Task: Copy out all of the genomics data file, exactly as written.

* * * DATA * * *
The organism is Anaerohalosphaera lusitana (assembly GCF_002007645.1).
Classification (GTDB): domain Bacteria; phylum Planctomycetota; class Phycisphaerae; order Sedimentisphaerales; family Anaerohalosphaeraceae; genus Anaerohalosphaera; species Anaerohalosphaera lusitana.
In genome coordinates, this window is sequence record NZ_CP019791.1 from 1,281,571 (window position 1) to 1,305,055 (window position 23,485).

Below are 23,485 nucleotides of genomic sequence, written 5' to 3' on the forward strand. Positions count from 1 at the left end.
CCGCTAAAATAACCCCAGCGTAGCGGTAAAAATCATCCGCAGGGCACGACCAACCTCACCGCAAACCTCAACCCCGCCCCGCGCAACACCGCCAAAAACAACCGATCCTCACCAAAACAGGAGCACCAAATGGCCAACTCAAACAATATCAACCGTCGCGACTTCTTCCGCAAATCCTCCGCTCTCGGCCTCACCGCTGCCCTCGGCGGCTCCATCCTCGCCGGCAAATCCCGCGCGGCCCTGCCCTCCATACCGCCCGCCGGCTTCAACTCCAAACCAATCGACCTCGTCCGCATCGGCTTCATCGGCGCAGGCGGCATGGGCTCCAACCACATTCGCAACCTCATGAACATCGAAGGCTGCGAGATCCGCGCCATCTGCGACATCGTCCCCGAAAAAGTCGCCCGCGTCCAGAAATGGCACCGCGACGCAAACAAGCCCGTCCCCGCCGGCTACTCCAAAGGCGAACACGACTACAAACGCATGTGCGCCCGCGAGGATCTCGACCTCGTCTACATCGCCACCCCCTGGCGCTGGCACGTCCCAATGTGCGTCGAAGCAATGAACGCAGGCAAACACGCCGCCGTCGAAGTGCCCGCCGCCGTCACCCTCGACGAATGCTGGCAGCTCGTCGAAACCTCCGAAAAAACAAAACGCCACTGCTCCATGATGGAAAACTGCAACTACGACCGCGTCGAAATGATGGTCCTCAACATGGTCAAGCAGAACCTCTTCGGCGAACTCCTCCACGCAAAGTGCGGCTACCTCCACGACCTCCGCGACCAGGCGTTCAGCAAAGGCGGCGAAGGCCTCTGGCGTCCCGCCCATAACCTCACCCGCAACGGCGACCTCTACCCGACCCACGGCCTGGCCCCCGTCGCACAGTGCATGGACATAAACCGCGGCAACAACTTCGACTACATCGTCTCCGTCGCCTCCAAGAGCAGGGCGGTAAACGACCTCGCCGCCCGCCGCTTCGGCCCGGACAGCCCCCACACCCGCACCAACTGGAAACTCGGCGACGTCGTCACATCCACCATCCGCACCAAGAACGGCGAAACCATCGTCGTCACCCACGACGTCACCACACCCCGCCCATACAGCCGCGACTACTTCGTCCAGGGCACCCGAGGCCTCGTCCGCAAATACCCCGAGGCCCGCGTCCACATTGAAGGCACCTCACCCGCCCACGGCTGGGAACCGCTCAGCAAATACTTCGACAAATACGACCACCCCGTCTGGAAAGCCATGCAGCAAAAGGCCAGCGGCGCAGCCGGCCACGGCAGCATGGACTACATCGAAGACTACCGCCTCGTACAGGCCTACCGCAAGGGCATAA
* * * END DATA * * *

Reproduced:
The organism is Anaerohalosphaera lusitana (assembly GCF_002007645.1).
Classification (GTDB): domain Bacteria; phylum Planctomycetota; class Phycisphaerae; order Sedimentisphaerales; family Anaerohalosphaeraceae; genus Anaerohalosphaera; species Anaerohalosphaera lusitana.
In genome coordinates, this window is sequence record NZ_CP019791.1 from 1,281,571 (window position 1) to 1,305,055 (window position 23,485).

Below are 23,485 nucleotides of genomic sequence, written 5' to 3' on the forward strand. Positions count from 1 at the left end.
CCGCTAAAATAACCCCAGCGTAGCGGTAAAAATCATCCGCAGGGCACGACCAACCTCACCGCAAACCTCAACCCCGCCCCGCGCAACACCGCCAAAAACAACCGATCCTCACCAAAACAGGAGCACCAAATGGCCAACTCAAACAATATCAACCGTCGCGACTTCTTCCGCAAATCCTCCGCTCTCGGCCTCACCGCTGCCCTCGGCGGCTCCATCCTCGCCGGCAAATCCCGCGCGGCCCTGCCCTCCATACCGCCCGCCGGCTTCAACTCCAAACCAATCGACCTCGTCCGCATCGGCTTCATCGGCGCAGGCGGCATGGGCTCCAACCACATTCGCAACCTCATGAACATCGAAGGCTGCGAGATCCGCGCCATCTGCGACATCGTCCCCGAAAAAGTCGCCCGCGTCCAGAAATGGCACCGCGACGCAAACAAGCCCGTCCCCGCCGGCTACTCCAAAGGCGAACACGACTACAAACGCATGTGCGCCCGCGAGGATCTCGACCTCGTCTACATCGCCACCCCCTGGCGCTGGCACGTCCCAATGTGCGTCGAAGCAATGAACGCAGGCAAACACGCCGCCGTCGAAGTGCCCGCCGCCGTCACCCTCGACGAATGCTGGCAGCTCGTCGAAACCTCCGAAAAAACAAAACGCCACTGCTCCATGATGGAAAACTGCAACTACGACCGCGTCGAAATGATGGTCCTCAACATGGTCAAGCAGAACCTCTTCGGCGAACTCCTCCACGCAAAGTGCGGCTACCTCCACGACCTCCGCGACCAGGCGTTCAGCAAAGGCGGCGAAGGCCTCTGGCGTCCCGCCCATAACCTCACCCGCAACGGCGACCTCTACCCGACCCACGGCCTGGCCCCCGTCGCACAGTGCATGGACATAAACCGCGGCAACAACTTCGACTACATCGTCTCCGTCGCCTCCAAGAGCAGGGCGGTAAACGACCTCGCCGCCCGCCGCTTCGGCCCGGACAGCCCCCACACCCGCACCAACTGGAAACTCGGCGACGTCGTCACATCCACCATCCGCACCAAGAACGGCGAAACCATCGTCGTCACCCACGACGTCACCACACCCCGCCCATACAGCCGCGACTACTTCGTCCAGGGCACCCGAGGCCTCGTCCGCAAATACCCCGAGGCCCGCGTCCACATTGAAGGCACCTCACCCGCCCACGGCTGGGAACCGCTCAGCAAATACTTCGACAAATACGACCACCCCGTCTGGAAAGCCATGCAGCAAAAGGCCAGCGGCGCAGCCGGCCACGGCAGCATGGACTACATCGAAGACTACCGCCTCGTACAGGCCTACCGCAAGGGCATAA